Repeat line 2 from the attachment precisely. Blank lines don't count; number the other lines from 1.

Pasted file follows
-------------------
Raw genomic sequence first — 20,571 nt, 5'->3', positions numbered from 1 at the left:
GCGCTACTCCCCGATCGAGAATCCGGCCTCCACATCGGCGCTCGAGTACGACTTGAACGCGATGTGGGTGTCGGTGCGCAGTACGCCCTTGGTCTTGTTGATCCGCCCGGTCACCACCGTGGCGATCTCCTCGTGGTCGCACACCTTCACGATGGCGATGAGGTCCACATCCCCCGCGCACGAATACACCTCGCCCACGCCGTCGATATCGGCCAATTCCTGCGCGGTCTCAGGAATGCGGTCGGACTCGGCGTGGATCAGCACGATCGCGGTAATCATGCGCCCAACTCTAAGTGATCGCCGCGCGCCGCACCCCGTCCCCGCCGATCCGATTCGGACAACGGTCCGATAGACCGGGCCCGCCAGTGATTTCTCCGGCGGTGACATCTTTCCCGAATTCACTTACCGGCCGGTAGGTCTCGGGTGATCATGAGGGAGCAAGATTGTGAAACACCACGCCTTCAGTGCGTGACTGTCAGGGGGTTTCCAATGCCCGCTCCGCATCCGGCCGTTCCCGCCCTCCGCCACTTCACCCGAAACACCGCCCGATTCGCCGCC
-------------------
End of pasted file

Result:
GCGCTACTCCCCGATCGAGAATCCGGCCTCCACATCGGCGCTCGAGTACGACTTGAACGCGATGTGGGTGTCGGTGCGCAGTACGCCCTTGGTCTTGTTGATCCGCCCGGTCACCACCGTGGCGATCTCCTCGTGGTCGCACACCTTCACGATGGCGATGAGGTCCACATCCCCCGCGCACGAATACACCTCGCCCACGCCGTCGATATCGGCCAATTCCTGCGCGGTCTCAGGAATGCGGTCGGACTCGGCGTGGATCAGCACGATCGCGGTAATCATGCGCCCAACTCTAAGTGATCGCCGCGCGCCGCACCCCGTCCCCGCCGATCCGATTCGGACAACGGTCCGATAGACCGGGCCCGCCAGTGATTTCTCCGGCGGTGACATCTTTCCCGAATTCACTTACCGGCCGGTAGGTCTCGGGTGATCATGAGGGAGCAAGATTGTGAAACACCACGCCTTCAGTGCGTGACTGTCAGGGGGTTTCCAATGCCCGCTCCGCATCCGGCCGTTCCCGCCCTCCGCCACTTCACCCGAAACACCGCCCGATTCGCCGCC